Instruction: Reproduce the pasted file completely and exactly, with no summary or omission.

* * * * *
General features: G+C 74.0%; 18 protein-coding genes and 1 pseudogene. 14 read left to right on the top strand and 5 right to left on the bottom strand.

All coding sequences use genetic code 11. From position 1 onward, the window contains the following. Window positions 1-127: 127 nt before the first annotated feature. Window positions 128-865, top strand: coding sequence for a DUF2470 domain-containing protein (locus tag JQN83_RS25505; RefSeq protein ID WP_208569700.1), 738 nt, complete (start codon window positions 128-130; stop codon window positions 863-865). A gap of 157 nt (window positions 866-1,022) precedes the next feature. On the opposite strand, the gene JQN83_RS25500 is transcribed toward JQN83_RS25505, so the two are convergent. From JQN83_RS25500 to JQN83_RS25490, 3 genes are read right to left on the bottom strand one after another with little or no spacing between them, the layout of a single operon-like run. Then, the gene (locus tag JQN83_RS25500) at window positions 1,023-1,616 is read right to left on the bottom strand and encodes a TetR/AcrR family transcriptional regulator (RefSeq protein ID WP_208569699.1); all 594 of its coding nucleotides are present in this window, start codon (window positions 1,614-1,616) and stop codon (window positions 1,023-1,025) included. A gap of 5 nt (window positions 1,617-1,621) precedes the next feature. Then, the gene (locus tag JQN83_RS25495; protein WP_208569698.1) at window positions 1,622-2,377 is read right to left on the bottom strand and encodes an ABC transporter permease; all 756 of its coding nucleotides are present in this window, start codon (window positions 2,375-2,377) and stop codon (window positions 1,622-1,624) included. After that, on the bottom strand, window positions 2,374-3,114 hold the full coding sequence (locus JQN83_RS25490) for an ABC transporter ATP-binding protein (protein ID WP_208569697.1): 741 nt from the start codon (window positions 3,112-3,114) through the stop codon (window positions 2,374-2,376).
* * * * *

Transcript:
General features: G+C 74.0%; 18 protein-coding genes and 1 pseudogene. 14 read left to right on the top strand and 5 right to left on the bottom strand.

All coding sequences use genetic code 11. From position 1 onward, the window contains the following. Window positions 1-127: 127 nt before the first annotated feature. Window positions 128-865, top strand: coding sequence for a DUF2470 domain-containing protein (locus tag JQN83_RS25505; RefSeq protein ID WP_208569700.1), 738 nt, complete (start codon window positions 128-130; stop codon window positions 863-865). A gap of 157 nt (window positions 866-1,022) precedes the next feature. On the opposite strand, the gene JQN83_RS25500 is transcribed toward JQN83_RS25505, so the two are convergent. From JQN83_RS25500 to JQN83_RS25490, 3 genes are read right to left on the bottom strand one after another with little or no spacing between them, the layout of a single operon-like run. Then, the gene (locus tag JQN83_RS25500) at window positions 1,023-1,616 is read right to left on the bottom strand and encodes a TetR/AcrR family transcriptional regulator (RefSeq protein ID WP_208569699.1); all 594 of its coding nucleotides are present in this window, start codon (window positions 1,614-1,616) and stop codon (window positions 1,023-1,025) included. A gap of 5 nt (window positions 1,617-1,621) precedes the next feature. Then, the gene (locus tag JQN83_RS25495; protein WP_208569698.1) at window positions 1,622-2,377 is read right to left on the bottom strand and encodes an ABC transporter permease; all 756 of its coding nucleotides are present in this window, start codon (window positions 2,375-2,377) and stop codon (window positions 1,622-1,624) included. After that, on the bottom strand, window positions 2,374-3,114 hold the full coding sequence (locus JQN83_RS25490) for an ABC transporter ATP-binding protein (protein ID WP_208569697.1): 741 nt from the start codon (window positions 3,112-3,114) through the stop codon (window positions 2,374-2,376).